So, reeling and tripping like an amateur ice skater, I came to the night before Ordination. We were holed up in a small chapel for the final Eucharist. I must admit I found that last Eucharist as a 'lay person' very hard. It had an awesome sense of the Holy. In fact I had taken my shoes off. It's the only time I've ever taken the bread and wine in bare feet. It felt like the final ascent of a high mountain. The lower slopes had been manageable but I feared failing at the last few metres. I desired yet drew back from the summit. It was like when you can see the bank on the other side of the water and you really need to get over there but there's a huge jump.

Three years in and I am no closer to defining priesthood. It grows to encompass many things, but with an expanding breadth of meaning it tends to get diffuse. President, intercessor, conductor, enabler, sign, presence, shepherd, witness, leader, visionary? 

I felt decidedly weird on the day of
'Ontological instability'?
Ordination, but this had a lot to do with getting up too early, being nervous, being hot, being photographed a lot, being told what to do by multiple Church of England officials and being first in the alphabet. At the end of the day a friend wondered facetiously if I was suffering from 'ontological instability'. I thought 'how clever, it must be that'. But was anything ontological really happening, or was it more a rite of passage, with all the attendant  feelings of liminality, uncertainty and unique spiritual opportunity? 

Recently I was challenged by reading a former Bishop in Australia reflect on the phrase 'ordained ministry':  'The notion of the ordained ministry suggests an ontologically distinct order within the ecclesia into which certain persons are inducted. This generates the entirely fictitious idea that those whom the church calls to the office of deacon, priest and bishop, are, in the first instance, being relocated to a different metaphysical realm, that is the ordained ministry.'* 

So I don't know...My gender and background keep me from identifying wholly with a position which makes me 'Christ's representative'. Yet it has to be more than just the 'charism' of leadership taken to its logical conclusion. Maybe its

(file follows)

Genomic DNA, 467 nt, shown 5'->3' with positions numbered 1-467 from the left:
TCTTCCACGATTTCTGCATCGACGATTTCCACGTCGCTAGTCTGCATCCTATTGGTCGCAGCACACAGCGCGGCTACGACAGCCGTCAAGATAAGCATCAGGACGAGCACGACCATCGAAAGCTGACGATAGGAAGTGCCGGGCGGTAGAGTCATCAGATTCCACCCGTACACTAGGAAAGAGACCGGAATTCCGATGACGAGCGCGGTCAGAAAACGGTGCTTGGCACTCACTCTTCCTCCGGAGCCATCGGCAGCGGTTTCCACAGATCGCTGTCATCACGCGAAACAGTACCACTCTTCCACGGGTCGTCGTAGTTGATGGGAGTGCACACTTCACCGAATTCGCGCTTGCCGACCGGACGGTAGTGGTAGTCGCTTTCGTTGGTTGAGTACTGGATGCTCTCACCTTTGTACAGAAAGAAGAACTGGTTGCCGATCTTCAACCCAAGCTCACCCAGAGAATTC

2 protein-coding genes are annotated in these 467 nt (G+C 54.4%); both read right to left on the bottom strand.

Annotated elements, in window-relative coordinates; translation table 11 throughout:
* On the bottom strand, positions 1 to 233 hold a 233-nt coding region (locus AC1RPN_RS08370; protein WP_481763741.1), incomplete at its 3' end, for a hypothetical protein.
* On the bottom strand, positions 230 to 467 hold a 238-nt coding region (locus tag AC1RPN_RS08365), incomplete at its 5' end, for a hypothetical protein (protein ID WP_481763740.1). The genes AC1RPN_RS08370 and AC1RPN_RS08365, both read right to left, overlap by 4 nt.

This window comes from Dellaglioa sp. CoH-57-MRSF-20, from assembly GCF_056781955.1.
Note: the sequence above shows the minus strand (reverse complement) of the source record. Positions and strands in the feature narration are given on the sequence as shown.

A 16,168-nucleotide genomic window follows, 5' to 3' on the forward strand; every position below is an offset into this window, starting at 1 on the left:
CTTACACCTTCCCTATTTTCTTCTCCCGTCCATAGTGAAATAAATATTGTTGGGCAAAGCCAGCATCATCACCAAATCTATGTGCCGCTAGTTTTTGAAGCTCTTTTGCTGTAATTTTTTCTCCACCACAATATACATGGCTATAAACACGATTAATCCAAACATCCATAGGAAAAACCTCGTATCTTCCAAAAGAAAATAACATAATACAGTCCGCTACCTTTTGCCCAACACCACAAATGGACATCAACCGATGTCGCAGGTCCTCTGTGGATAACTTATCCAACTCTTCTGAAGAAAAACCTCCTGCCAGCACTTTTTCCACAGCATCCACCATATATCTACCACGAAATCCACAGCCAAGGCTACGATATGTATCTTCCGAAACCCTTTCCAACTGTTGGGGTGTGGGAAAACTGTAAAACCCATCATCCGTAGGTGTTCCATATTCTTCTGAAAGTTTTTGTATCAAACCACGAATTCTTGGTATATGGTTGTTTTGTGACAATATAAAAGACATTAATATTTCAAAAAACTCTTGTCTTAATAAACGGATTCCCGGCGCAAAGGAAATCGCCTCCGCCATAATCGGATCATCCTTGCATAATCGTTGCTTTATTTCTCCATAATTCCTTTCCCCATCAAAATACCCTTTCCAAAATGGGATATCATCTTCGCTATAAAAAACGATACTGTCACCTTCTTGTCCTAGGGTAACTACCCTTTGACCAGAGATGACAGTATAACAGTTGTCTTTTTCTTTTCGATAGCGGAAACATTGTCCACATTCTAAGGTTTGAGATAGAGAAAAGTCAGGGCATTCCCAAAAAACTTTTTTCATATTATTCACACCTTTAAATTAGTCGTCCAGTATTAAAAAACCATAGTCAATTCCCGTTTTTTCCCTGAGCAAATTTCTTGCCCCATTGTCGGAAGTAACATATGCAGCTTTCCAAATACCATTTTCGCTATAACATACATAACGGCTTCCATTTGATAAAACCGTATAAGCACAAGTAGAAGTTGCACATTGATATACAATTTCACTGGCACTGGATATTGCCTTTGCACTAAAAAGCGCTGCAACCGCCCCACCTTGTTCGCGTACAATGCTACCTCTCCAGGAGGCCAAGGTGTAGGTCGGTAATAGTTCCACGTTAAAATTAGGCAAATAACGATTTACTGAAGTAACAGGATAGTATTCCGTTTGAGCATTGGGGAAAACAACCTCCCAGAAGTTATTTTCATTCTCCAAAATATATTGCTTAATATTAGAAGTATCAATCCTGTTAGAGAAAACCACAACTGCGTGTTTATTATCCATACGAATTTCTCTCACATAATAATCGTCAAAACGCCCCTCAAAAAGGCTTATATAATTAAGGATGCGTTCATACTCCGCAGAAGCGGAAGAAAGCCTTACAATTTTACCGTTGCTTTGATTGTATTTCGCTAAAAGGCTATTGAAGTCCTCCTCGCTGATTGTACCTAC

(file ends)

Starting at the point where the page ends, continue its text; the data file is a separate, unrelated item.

meaning will always elude me. Maybe it doesn't matter day to day. Maybe the more you focus on priesthood the less you remember you are still just an ordinary Christian trying to be obedient.

I suppose the bottom line is this is where I seem to have come, this is where I am now, and this is where, with God's grace, I'm going.

*Stephen Pickard, Theological Foundations for Collaborative Ministry, p. 21, my italics. 

Thursday, 13 June 2013

Holding on. Lightly

It seems fitting that it's Robert Powell, aka Jesus (without the beard) from Roman Polanski's Jesus of Nazareth, that is holding on for dear life to the hands of Big Ben, Saviour-like, in the 1989 version of John' Buchan's The Thirty Nine Steps.

Because holding onto things has strong resonances in the Christian tradition.

I'm no fan of John Lennon's Imagine: 'Imagine there's no heaven, above us only sky...imagine there's no countries...nothing to kill or die religion too'. 

No justice or passion? People floating around in white drapes saying 'peace' when there is no peace? No thanks.

In contrast, Christians are encouraged to 'Hold fast to what is good' (Thessalonians) and to hold on tenaciously when things are tough. But holding on can also be negative. Holding onto people who need to be let go of; holding onto memories which need healing; holding grudges. Perhaps it's a question of what to hold tightly and what to hold lightly.

Holding on tightly or lightly is a conundrum for the selection process in the Church of England, but also for anyone who's ever needed a bit of divine guidance (you know, that nudging, that prompting, that hunch). 

Here's the conundrum: You think God might be calling you to do something. You approach your parish priest and they listen to you stumbling through a badly articulated explanation of a feeling, that might be a hunch, that might be a 'calling', say to Ordination, then they tell you to go away 'and when you're sure, come back and see me.'

But when will you be sure? Months, even years down the line, when you have started to articulate this feeling/hunch/nudge a bit more fully, they send you off to a BAP (Bishops' Advisory Panel) where for three days you are watched, assessed and 'interviewed' by various CofE 'experts', lay and ordained, to see if they too can 'discern' a calling from God.

The advice you are given by those preparing you for the BAP is 'act naturally'. Don't come across too sure. But not too unsure either. Great. No problem. 

On one level you must hold onto this sense of calling very lightly because if you don't, you're in for a tremendous disappointment when that 'sorry, it's a no' phone call comes through. Ideally you want to respond with a happy shrug and the words 'ah, no worries, I'll go back to teaching. Thanks. Byeeeee'. At the same time, how can you not hold tightly onto something that's so potentially life changing if, as it turns out, you had the right, as opposed to the wrong, end of the stick.

I had to go and see the Principal in my second year of Theological College. Turns out I was right about the original calling but I'd had a further hunch about my vocation and now wished to slant my training towards 'Pioneer Ministry', which was the new sexy at the time. By now I knew the kind of words to use: 'I've had time to reflect....just want to be obedient...'